|Directed by||Satyajit Ray|
|Produced by||Satyajit Ray|
|Screenplay by||Satyajit Ray|
|Based on||Short story Jalsaghar
by Tarashankar Bandopadhyay
Pinaki Sen Gupta
Ustad Waheed Khan
|Music by||Vilayat Khan|
|Edited by||Dulal Dutta|
|Distributed by||Contemporary Films (UK)
Edward Harrison (US)
Jalsaghar (Bengali: জলসাঘর Jalsāghar, "The Music Room") is a 1958 Indian Bengali drama film directed by Satyajit Ray and starring Chhabi Biswas. It was the fourth feature film directed by Satyajit Ray. The shooting was done at Nimtita Raajbari, in Nimtita village, 10 kilometres from Murshidabad.
Jalsaghar depicts the end days of a decadent zamindar (landlord) in Bengal, and his efforts to uphold his family prestige even when faced with economic adversity. The landlord, Biswambhar Roy (Chhabi Biswas), is a just but other-worldly man who loves to spend time listening to music and putting up spectacles rather than managing his properties ravaged by floods and the abolition of the zamindari system by the Indian government. He is challenged by a commoner who has attained riches through business dealings, in putting up spectacles and organising music fests. This is the tale of a zamindar who has nothing left but respect and sacrifices his family and wealth trying to retain it.
- Chhabi Biswas – Biswambhar Roy
- Padma Devi – Mahamaya, Roy's wife
- Pinaki Sen Gupta – Khoka, Roy's son
- Gangapada Bose – Mahim Ganguly, Neighbour
- Tulsi Lahari – Manager of Roy's estate
- Kali Sarkar – Ananta, Roy's servant
- Ustad Waheed Khan – Ustad Ujir Khan, Singer
- Roshan Kumari – Krishna Bai, The dancer
- Begum Akhtar – Durga Bai, Singer
- Music & Dance performances
- (On screen) – Begum Akhtar, Roshan Kumari, Ustad Waheed Khan, Bismillah Khan
- (Off screen) – Dakhshinamohan Thakur, Ashish Kumar, Robin Mazumdar, Imrat Khan
Jalsaghar was based on a popular short story written by Bengali writer Tarasankar Bandyopadhyay. After the box office failure of Aparajito, Ray desperately needed a hit film and decided to make a film based on both a popular piece of literature and a film that would incorporate Indian music. It was the first film to extensively incorporate classical Indian music and dancing. Ray began shooting in May 1957.
While in pre-production, Ray and his crew had difficulty finding a suitable location for Biswambhar Roy's palace. By chance they met a man who recommended the palace of Roy Chowdhurys in Nimtita, known as the Nimtita Rajbari and Ray decided to scout the location. To his surprise the palace was not only perfect for the film but just so happened to have once belonged to Upendra Narayan, whom Bandopadhyay had based his main character on when first writing the short story. Ray worked closely with composer Ustad Vilayat Khan on the film, although he was initially uncertain about the composer's musical choices and had to convince Khan to make more sombre music pieces for the film.
When the film was gradually released in Europe and the US in the early 1960s it became a critical and financial hit and helped establish Ray's international reputation, although Ray said that in 1958 he did not think that the film would be successful in foreign markets. New Statesman film critic John Coleman compared Ray to Jean Renoir and Marie Seton said that the film "challenged the whole convention of songs and dances in India cinema. Audiences...conditioned to the introduction of songs and dances as entertainment interludes and [as] dramatic and romantic stresses, had never before been confronted with...classical singing and dancing as integral focal points of realistic sequences." John Russell Taylor said that the film was "one of Ray's most masterly films, exquisitely photographed and directed with a complete, unquestioning mastery of mood...For those willing to place themselves under its hypnotic spell it offers pleasures of unique delicacy." Roger Ebert hailed it as "his (Ray's) most evocative film, and he fills it with observant details." In 1963 Bosley Crowther praised the "delicacy of direction...[and] eloquence of Indian music and the aurora of mise en scène."  In 1965 Derek Malcolm called it Ray's "most perfect film." When the film was released in Paris in 1981 it was a surprise hit and led many French critics to adopt a new appreciation for Ray that had not been common in France up to that time. Chicago reader critic Dave Kehr described it as "A wonderful tale of pride and the fools it makes of men."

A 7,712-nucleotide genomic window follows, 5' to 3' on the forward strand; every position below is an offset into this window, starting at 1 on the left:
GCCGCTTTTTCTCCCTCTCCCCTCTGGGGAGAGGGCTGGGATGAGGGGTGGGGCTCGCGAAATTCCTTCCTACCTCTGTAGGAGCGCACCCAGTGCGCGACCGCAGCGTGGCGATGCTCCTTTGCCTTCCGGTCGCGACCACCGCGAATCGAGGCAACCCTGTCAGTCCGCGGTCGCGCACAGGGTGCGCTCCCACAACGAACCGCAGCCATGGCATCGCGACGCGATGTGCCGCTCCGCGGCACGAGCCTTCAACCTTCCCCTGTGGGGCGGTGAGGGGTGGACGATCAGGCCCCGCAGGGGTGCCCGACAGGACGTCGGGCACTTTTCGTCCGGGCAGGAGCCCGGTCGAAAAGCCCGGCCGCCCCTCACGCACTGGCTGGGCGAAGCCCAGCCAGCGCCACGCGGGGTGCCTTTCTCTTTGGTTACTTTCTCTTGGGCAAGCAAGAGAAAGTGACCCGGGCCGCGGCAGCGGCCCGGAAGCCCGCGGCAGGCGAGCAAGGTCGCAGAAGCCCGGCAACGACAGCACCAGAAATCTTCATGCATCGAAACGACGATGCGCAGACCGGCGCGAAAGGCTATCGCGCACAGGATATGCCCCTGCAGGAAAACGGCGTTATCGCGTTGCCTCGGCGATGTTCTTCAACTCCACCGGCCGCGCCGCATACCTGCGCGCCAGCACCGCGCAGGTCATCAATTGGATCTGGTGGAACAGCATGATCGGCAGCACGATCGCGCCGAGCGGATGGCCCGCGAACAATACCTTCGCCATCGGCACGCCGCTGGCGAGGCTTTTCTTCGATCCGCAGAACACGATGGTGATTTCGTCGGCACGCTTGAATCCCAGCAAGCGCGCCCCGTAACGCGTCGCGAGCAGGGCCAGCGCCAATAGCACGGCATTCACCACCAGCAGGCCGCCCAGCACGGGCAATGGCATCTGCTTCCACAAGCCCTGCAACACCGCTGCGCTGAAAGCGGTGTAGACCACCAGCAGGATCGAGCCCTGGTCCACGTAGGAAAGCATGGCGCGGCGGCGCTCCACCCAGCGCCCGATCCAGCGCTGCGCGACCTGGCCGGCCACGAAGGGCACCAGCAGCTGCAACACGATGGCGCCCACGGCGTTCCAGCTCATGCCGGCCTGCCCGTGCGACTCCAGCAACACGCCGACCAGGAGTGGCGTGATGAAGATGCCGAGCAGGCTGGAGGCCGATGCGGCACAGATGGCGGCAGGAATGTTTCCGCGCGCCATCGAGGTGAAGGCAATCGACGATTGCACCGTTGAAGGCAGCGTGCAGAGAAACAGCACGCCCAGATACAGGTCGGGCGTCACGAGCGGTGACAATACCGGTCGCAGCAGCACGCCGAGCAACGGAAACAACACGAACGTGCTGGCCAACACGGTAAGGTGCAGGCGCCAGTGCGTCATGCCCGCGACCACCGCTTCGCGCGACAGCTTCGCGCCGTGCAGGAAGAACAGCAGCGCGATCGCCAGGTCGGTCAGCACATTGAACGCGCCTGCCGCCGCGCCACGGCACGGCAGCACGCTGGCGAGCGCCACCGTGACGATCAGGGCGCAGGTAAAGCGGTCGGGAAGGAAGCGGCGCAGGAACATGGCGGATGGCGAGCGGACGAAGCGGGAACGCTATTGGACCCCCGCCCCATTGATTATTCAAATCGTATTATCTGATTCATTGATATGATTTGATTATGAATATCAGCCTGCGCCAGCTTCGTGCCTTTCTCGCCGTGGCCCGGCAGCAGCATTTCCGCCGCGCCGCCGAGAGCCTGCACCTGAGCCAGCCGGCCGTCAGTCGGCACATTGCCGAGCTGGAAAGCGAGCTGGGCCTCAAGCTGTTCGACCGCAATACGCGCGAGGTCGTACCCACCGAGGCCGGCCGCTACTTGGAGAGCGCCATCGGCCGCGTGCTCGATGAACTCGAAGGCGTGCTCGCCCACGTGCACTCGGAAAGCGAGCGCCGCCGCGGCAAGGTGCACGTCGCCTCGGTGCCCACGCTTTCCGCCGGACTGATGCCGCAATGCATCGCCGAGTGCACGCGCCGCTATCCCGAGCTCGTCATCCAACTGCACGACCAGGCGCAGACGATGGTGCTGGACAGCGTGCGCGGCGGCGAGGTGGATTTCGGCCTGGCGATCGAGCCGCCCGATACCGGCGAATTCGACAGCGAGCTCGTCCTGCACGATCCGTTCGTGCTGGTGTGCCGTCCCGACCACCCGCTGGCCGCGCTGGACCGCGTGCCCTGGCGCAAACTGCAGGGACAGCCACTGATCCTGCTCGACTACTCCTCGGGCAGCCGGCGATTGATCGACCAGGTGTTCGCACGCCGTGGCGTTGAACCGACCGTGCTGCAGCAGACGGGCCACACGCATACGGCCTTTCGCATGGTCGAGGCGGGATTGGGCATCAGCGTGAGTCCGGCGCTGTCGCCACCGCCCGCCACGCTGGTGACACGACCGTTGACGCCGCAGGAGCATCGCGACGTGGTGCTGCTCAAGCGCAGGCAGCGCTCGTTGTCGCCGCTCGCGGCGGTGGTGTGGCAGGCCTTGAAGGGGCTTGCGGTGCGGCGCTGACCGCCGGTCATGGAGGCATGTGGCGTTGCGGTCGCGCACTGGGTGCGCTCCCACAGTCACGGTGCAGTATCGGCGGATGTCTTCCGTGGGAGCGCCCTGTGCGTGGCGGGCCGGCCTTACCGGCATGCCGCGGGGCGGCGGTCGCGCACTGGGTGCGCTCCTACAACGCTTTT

Awards and recognitions
- 1959 – All India Certificate of Merit for the Second Best Feature Film
- 1959 – National Film Award for Best Feature Film in Bengali
- Best Music Award at 1st Moscow International Film Festival. Also got a nomination for Grand Pix for Best Film in the festival.
- Widely regarded as one of the greatest films of all time. Voted #20 on the list of "100 Best Films" by the prominent French magazine 'Cahiers du Cinema' in 2008. Was ranked at #27, #146 & #183 respectively in the Sight and Sound list of Greatest Films in 1992, 2002 & 2012. The British Film Institute placed it at #270 in their list of 360 Classics. Ranked at 330 in 1001 Movies You Must See Before You Die'. Got the 7th spot (jointly with few other films) in the list of Cinemaya's Greatest Asian Films (1998). Recently Busan International Film Festival featured it at no. #18 (jointly with few other films) in their list of 100 Best Asian Cinema.
- Robinson 1989, p. 115.
- Robinson 1989, pp. 115–116.
- Robinson 1989, p. 116.
- Robinson 1989, p. 113.
- Wakeman. pp. 842–843.
- Wakeman. pp. 843.
- "1st Moscow International Film Festival (1959)". MIFF. Retrieved 29 October 2012.
- "The Music Room". The Criterion Collection.
- Robinson, Andrew (1989). Satyajit Ray: The Inner Eye. University of California Press. ISBN 978-0-520-06946-6.